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Morphology and Sediments of Redondo Submarine Fan Southern California
The following abridged article is included because of the strong similarity between the modern San Pedro basin with the associated Redondo Canyon submarine fan system and the Plio/Pleistocene Ventura basin and sedimentation. Both basins were tectonically active during cycles of sediment influx with each being constrained by an outboard series of topographically positive seamounts. The interrelationship of tectonic activity during sediment influx and outboard resulted in juxtaposition of sedimentary depositional features not normally observed in the “Classic” unconstrained submarine fan model. Through Haner’s work in the modern fan setting, a better understanding of associated sedimentary features observed in ancient basin environments is now available (Haner, 1971).
The Redondo Submarine Fan fills the northern end of the San Pedro basin, one of several inshore, fault-controlled basins of the continental borderland of southern California. Fan segmentation and channel morphology were analyzed in detailed echo soundings, sub-bottom seismic profiles, and box cores. They reveal a threefold segmentation of the submarine fan along its axis as indicated by changes in fan gradient and channel patterns unique to each segment. The upper fan is steepest, and the channel is entrenched. Intersection of channel with fan surface and meandering characterize the middle segment, whereas a slightly steeper lower fan gradient results in a braided channel in the lower segment. The recognition of these geomorphic divisions reveals the that both proximal and distal facies exist together in the middle segment.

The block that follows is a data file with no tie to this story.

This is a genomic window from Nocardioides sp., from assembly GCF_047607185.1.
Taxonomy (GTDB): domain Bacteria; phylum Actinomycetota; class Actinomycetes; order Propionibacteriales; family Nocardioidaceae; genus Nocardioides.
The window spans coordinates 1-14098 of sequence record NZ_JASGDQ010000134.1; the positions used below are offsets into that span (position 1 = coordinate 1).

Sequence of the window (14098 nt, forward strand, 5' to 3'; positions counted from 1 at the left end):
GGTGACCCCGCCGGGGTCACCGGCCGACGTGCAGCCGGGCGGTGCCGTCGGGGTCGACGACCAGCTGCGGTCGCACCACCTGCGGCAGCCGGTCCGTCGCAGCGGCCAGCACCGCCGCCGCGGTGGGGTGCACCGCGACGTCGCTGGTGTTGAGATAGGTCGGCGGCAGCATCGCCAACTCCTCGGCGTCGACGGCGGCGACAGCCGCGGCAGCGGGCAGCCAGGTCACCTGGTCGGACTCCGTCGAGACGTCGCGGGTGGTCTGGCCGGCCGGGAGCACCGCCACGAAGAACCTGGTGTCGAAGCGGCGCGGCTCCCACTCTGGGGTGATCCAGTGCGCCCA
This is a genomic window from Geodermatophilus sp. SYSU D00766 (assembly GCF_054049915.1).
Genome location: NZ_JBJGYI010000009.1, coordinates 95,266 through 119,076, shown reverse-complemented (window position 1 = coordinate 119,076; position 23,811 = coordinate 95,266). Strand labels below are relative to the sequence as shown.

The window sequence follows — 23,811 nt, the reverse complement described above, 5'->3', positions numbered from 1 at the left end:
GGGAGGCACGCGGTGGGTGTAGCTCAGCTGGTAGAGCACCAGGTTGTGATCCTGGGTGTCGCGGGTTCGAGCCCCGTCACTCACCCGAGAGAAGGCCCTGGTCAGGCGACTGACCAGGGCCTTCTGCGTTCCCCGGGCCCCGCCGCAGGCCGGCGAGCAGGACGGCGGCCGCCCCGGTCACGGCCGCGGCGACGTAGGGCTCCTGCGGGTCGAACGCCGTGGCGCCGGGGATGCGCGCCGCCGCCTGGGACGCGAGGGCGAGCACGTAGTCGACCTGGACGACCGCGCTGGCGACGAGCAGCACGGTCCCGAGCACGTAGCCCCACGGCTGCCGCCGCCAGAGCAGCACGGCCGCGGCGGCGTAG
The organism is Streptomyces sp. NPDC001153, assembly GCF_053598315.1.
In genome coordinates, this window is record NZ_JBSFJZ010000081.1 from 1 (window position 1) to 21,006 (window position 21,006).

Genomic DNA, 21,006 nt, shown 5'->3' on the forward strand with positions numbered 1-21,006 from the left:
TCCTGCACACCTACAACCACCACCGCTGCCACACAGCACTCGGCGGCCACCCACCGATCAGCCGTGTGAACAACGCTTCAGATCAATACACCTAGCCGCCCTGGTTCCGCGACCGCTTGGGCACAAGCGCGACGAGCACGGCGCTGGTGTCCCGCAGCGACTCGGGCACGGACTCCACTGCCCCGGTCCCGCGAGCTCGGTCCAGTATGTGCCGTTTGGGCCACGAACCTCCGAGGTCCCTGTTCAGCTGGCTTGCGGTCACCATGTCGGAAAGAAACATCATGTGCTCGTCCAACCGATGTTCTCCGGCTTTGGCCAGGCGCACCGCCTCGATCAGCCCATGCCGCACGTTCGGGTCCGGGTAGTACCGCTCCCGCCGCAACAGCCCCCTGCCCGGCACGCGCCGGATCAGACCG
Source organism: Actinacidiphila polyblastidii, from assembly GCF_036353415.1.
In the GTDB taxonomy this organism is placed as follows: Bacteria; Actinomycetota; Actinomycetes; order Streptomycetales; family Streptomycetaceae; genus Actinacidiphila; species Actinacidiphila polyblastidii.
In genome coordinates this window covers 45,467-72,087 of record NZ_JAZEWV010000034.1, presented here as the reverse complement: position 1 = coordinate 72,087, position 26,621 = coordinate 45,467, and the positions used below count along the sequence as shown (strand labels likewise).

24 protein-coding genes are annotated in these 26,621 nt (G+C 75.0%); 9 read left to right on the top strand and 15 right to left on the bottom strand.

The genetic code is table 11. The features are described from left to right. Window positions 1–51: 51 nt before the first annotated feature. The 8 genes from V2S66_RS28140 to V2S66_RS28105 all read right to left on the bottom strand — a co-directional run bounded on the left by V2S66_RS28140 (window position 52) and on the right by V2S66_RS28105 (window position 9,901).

Movements along faults in the basin slope are responsible for steepening of the upper fan segment; he active channel responds to the displacement either by entrenchment or abandonment and creation of a new channel. Turbidity currents are confined solely to the channel of the upper fan segment, but below the intersection zone (mid fan) they flow longitudinally within the channel confines or spread laterally over the fan surface. Associated internal sedimentary structures reveal these different current deceleration environments.
The total geometry of sand units, lateral and longitudinal changes in sedimentary facies, and channel morphology provide a model which has greater scope and flexibility than previous sedimentary longitudinal facies models which other writers postulated for unconstrained fan development. The model can be applied to the vertical stratigraphic changes and to the distribution of sediments on the submarine fan surface.
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